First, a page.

What is the difference between fat-soluble and water-soluble vitamins?
Vitamins are generally classified into two groups: fat-soluble vitamins and water-soluble vitamins. The fat-soluble vitamins are vitamins A, D, E, and K, and are stored in body fat and reach toxic levels. Water-soluble vitamins are B-complex vitamins and vitamin C. The water-soluble vitamins are generally not stored in any significant amounts in the body, so they need to be included in the diet on a daily basis. In healthy individuals, deficiencies in fat-soluble vitamins are rarer than deficiencies in water-soluble vitamins.
The absorption of fat-soluble vitamins in enhanced by dietary fat. Individuals who are afflicted with malabsorption of fat or who consume an extremely small amount of fat are at higher risk for development of fat-soluble vitamin deficiencies. Fat-soluble vitamins are generally more stable than water-soluble vitamins and are less prone to destruction by heat, air, and light.
Fat-soluble vitamins are vitamins A, D, E, and K. They are stored in the fatty tissue of the body and are more stable than their water-soluble cousins.
Since an excess of these vitamins are stored in the body and do not pass through the body (such as water-soluble vitamins) it is possible to experience negative health effects from too high of an intake of these vitamins.
Vitamin A can be found in two forms: carotene and vitamin A. Preformed (or retinol). Carotene is found in dark, leafy green vegetables and deep orange vegetables (with the exception of oranges). Retinol is found in animal products such as liver, milk fat in whole milk and cream, butter, and egg yolks.
Although it is necessary to ingest meat to obtain retinol, carotene is processed into vitamin A in the liver, which means that vegans and vegetarians are in no danger of forming a vitamin A deficiency so long as they include dark leafy green and dark orange vegetables in their diet.
Vitamin A Deficiency
Vitamin A is important for healthy epithelial tissue, which is the external skin and internal lining of the respiratory and gastrointestinal tract. A deficiency in vitamin A can, therefore, impair the intestinal tracts ability to absorb nutrients by flattening the villi. It increases the risk of infection and has been associated with night blindness in many countries. Vitamin A helps with bone growth, a healthy immune system, improved vision, and reproduction. A rare cause of hypocalcemia, or excess calcium in the blood, has been associated with an excess of vitamin A.
Vitamin D has many physiological roles beyond those related to bones, including regulating blood pressure and acting as a tumor suppressant. It aids in the absorption of calcium and phosphorus, regulates the blood levels of calcium, and promotes bone and teeth mineralization.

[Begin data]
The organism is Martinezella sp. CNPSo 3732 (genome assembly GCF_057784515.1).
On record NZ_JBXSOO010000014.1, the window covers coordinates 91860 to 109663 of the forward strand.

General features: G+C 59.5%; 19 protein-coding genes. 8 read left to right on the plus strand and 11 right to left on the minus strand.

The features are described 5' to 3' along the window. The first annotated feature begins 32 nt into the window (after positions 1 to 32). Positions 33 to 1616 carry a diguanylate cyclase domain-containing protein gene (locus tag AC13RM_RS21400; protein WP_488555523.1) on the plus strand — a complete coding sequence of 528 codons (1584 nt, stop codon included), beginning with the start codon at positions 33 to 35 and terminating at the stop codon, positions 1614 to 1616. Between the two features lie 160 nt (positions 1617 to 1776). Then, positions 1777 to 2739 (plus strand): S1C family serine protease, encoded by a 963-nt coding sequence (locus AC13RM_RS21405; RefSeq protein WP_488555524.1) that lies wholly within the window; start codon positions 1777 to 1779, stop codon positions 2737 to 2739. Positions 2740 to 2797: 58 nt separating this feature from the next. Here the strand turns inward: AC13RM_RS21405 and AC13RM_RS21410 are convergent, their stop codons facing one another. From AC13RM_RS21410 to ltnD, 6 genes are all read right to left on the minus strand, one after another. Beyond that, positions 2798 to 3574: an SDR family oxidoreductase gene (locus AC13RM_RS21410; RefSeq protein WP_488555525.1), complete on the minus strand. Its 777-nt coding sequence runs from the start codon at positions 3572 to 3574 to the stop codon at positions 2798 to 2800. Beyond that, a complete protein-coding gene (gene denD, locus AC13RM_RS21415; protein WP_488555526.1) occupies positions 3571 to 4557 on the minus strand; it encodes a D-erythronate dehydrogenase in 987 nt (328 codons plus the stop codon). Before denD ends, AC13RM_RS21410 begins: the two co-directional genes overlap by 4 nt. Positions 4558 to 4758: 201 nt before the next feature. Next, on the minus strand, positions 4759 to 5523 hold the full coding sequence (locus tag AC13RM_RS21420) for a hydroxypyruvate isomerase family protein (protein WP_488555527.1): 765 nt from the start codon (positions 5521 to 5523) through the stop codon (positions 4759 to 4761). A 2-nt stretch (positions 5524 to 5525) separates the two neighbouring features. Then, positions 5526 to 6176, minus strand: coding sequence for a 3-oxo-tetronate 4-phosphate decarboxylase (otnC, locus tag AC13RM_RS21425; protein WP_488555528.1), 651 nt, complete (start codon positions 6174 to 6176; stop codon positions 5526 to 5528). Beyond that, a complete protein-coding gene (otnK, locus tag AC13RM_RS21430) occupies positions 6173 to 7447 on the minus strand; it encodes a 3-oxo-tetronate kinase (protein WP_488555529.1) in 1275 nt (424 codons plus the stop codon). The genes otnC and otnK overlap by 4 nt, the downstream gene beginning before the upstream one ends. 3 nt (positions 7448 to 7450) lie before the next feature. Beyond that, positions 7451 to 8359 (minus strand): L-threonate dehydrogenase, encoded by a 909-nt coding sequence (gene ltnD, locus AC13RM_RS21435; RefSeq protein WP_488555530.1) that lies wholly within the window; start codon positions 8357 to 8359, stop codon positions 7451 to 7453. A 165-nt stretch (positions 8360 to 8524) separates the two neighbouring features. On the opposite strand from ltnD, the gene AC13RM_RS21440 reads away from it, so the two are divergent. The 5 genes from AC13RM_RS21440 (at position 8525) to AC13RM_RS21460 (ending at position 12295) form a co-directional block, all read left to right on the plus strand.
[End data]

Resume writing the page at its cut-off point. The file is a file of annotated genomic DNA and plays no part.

Vitamin D Deficiency:
Vitamin D deficiency leads to secondary hyperparathyroidism, increased bone turnover, bone loss, and when severe, osteomalacia. Hypovitaminosis D is a condition of low vitamin D status and is associated with an impaired neuromuscular function. Hypovitaminosis D is prevalent even in southern latitudes that have increased sun exposure and should be taken into account in the evaluation of postmenopausal and male osteoporosis.
Vitamin D deficiency can also lead to problems with muscle function and has been associated with tuberculosis, rheumatoid arthritis, multiple sclerosis, inflammatory bowel diseases, hypertension, diabetes, and specific types of cancers.
Marlene Bertrand from USA on July 29, 2015:
I never really knew the difference. This adds to my knowledge of vitamins and now I see how some vitamins can become toxic.
Lamin on January 29, 2015:
lack of protein or enaistesl fatty acids causes hair loss.A lack of Protein is important for the growth of strong hair and nails. Most people on a non-vegan diet rarely suffer from protein deficiency as nearly all foods contain a certain amount of protein.Foods containing Protein Grains, legumes (peas, beans and lentils), nuts, seeds, and vegetables. A deficit in Fatty acids could also be causing hair loss. Omega-3 fatty acids are vitally important although a bit scarce in most peoples diets.Foods containing Omega-3 Fatty Acids-Tofu, canola oil, and walnuts, as well as others. The richest vegan source of omega-3 fatty acids can be found in flaxseed oil which is available in natural food stores (refrigerated). Flax oil is a pure vegetable fat and, like all fats, should be used in moderation drizzled over salads, potatoes and vegetables.I hope this is useful, take care and stay safe,x
Matei on January 26, 2015:
Your answer lifts the ingeilltence of the debate.